14 June 2022
»Night of the Murdered Poets«
Annual Conference of the Dubnow Institute, June, 27 to 29, Leipzig
2022 marks 70 years since the 1952 trial and execution of members of the Jewish Anti-Fascist Committee in the Soviet Union on what has come to be known as the »Night of the Murdered Poets.« Taking the events of 1952 as a starting point, the Dubnow Institute will host a conference in Leipzig, Germany on 27 to 29 June 2022 to probe some of the tensions which characterized Soviet Yiddish literature, including questions of belonging and the relationship between universalism and particularism.
The poets, and other figures executed in 1952, had enjoyed state support in the 1920s and survived the Stalinist terror of the 1930s, but the changes in nationalities policy in a Soviet Union which was becoming increasingly Russocentric resulted in a round of anti-Jewish purges after the War. Many of the trumped-up charges at the trial included »promoting nationalism« by simply looking out for Jewish interests in the Soviet Union or merely by continuing to write in Yiddish – to the point where one of the defendants, Solomon Lozovsky, ultimately concluded that »what is on trial here is the Yiddish language.«
The conference is based on the work of »The Short Life of Soviet Yiddish Literature« research group, an interdisciplinary partnership between scholars of the Leibniz Institute for Jewish History and Culture – Simon Dubnow (DI), the Leibniz-Zentrum für Literatur- und Kulturforschung (ZfL), and the Professorship for Slavic Jewish Studies at the University of Regensburg (UR), which is funded for a period of three years by the »Leibniz Cooperative Excellence« program of the Leibniz Competition 2020.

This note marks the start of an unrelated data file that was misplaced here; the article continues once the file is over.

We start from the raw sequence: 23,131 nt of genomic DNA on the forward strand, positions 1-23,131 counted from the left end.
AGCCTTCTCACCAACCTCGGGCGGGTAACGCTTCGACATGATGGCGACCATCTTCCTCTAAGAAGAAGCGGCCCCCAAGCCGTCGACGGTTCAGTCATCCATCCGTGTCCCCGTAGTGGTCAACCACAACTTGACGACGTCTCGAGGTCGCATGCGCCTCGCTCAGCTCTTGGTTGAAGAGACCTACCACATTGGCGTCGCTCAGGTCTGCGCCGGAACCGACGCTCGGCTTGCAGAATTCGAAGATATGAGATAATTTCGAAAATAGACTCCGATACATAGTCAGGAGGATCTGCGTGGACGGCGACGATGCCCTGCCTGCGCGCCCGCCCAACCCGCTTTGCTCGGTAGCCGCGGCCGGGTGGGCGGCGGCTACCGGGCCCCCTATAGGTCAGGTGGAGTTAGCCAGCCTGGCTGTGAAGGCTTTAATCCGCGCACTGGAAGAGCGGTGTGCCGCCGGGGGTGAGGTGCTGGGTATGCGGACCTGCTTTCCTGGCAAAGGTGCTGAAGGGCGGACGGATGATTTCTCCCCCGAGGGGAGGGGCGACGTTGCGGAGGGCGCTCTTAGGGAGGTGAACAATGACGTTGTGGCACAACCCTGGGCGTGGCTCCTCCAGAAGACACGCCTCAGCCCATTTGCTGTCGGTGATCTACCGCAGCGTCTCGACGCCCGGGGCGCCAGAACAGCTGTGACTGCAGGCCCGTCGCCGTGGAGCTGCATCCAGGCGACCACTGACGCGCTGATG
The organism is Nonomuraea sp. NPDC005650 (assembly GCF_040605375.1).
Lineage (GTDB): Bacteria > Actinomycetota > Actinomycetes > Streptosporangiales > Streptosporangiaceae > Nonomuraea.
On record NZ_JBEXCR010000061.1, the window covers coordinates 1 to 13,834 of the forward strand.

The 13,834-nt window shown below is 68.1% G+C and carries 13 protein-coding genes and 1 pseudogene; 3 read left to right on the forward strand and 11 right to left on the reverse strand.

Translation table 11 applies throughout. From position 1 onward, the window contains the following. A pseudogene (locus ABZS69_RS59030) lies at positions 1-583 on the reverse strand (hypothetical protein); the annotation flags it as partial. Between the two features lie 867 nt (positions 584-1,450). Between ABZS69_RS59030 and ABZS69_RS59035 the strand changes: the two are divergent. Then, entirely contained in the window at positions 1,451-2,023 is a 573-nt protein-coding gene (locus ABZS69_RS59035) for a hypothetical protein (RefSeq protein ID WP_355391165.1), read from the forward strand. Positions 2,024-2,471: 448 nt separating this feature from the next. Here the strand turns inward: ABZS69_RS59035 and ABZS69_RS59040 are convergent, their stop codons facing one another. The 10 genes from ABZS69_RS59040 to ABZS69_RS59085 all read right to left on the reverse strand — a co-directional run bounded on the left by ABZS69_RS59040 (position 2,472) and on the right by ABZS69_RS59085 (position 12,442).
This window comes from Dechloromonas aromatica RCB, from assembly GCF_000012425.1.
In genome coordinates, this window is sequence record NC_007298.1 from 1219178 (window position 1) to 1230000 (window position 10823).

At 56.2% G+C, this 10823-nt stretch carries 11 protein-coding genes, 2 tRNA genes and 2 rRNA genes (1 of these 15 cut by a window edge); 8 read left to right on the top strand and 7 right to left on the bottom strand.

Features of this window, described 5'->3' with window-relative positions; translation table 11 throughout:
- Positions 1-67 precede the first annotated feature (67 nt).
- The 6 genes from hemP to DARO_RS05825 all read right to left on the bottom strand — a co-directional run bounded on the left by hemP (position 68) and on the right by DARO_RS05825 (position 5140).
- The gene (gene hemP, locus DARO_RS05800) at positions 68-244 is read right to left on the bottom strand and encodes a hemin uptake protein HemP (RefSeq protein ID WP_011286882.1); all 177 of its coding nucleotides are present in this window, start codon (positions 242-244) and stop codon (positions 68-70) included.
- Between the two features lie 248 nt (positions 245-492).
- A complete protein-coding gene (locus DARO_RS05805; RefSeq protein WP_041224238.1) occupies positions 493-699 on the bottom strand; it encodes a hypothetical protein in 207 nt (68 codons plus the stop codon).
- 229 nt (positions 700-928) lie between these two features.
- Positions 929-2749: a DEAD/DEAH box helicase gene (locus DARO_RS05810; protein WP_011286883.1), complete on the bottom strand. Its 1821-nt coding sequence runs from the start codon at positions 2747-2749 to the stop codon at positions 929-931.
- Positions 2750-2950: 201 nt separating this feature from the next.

The projects of the research group focus on poets, writers, and cultural figures who were engaged both personally and artistically in the tensions between tradition and modernity, between Jewish affiliation and the affirmation of the creation of a »new« Soviet human. Their life stories and works are explored against the backdrop of revolution, civil war, and emigration, as well as the experience of Stalinism, World War II, and the Holocaust. The presentations will touch directly on the events and protagonists of the trial itself, along with those which deal with the prior emergence and construction of Soviet Yiddish literature and culture since the October Revolution, as well as with its »afterlife« – the survival and continuation of Soviet Yiddish literature in the years after 1952.
Please register at least by Thursday, June 23 to participate: antwort(at)dubnow.de
Venue: Literaturhaus Leipzig/Haus des Buches, free admission